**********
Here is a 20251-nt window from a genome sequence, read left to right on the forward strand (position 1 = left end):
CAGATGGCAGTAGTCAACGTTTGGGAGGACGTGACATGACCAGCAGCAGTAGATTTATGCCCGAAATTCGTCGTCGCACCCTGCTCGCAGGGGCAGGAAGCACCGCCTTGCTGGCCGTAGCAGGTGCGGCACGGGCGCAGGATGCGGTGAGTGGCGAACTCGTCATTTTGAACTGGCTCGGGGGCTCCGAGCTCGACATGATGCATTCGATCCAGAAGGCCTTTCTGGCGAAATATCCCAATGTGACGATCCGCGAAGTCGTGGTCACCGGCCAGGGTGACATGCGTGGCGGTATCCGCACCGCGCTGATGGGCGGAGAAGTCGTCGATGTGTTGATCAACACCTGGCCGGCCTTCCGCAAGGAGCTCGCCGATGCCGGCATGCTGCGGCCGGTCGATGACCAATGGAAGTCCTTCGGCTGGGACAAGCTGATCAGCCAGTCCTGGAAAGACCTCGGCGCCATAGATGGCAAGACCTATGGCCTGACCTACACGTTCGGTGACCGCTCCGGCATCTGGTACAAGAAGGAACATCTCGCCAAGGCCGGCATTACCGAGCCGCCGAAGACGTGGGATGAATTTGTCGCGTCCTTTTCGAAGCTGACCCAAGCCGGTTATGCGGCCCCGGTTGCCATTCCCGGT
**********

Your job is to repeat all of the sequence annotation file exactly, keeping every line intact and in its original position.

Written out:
Here is a 20251-nt window from a genome sequence, read left to right on the forward strand (position 1 = left end):
CAGATGGCAGTAGTCAACGTTTGGGAGGACGTGACATGACCAGCAGCAGTAGATTTATGCCCGAAATTCGTCGTCGCACCCTGCTCGCAGGGGCAGGAAGCACCGCCTTGCTGGCCGTAGCAGGTGCGGCACGGGCGCAGGATGCGGTGAGTGGCGAACTCGTCATTTTGAACTGGCTCGGGGGCTCCGAGCTCGACATGATGCATTCGATCCAGAAGGCCTTTCTGGCGAAATATCCCAATGTGACGATCCGCGAAGTCGTGGTCACCGGCCAGGGTGACATGCGTGGCGGTATCCGCACCGCGCTGATGGGCGGAGAAGTCGTCGATGTGTTGATCAACACCTGGCCGGCCTTCCGCAAGGAGCTCGCCGATGCCGGCATGCTGCGGCCGGTCGATGACCAATGGAAGTCCTTCGGCTGGGACAAGCTGATCAGCCAGTCCTGGAAAGACCTCGGCGCCATAGATGGCAAGACCTATGGCCTGACCTACACGTTCGGTGACCGCTCCGGCATCTGGTACAAGAAGGAACATCTCGCCAAGGCCGGCATTACCGAGCCGCCGAAGACGTGGGATGAATTTGTCGCGTCCTTTTCGAAGCTGACCCAAGCCGGTTATGCGGCCCCGGTTGCCATTCCCGGT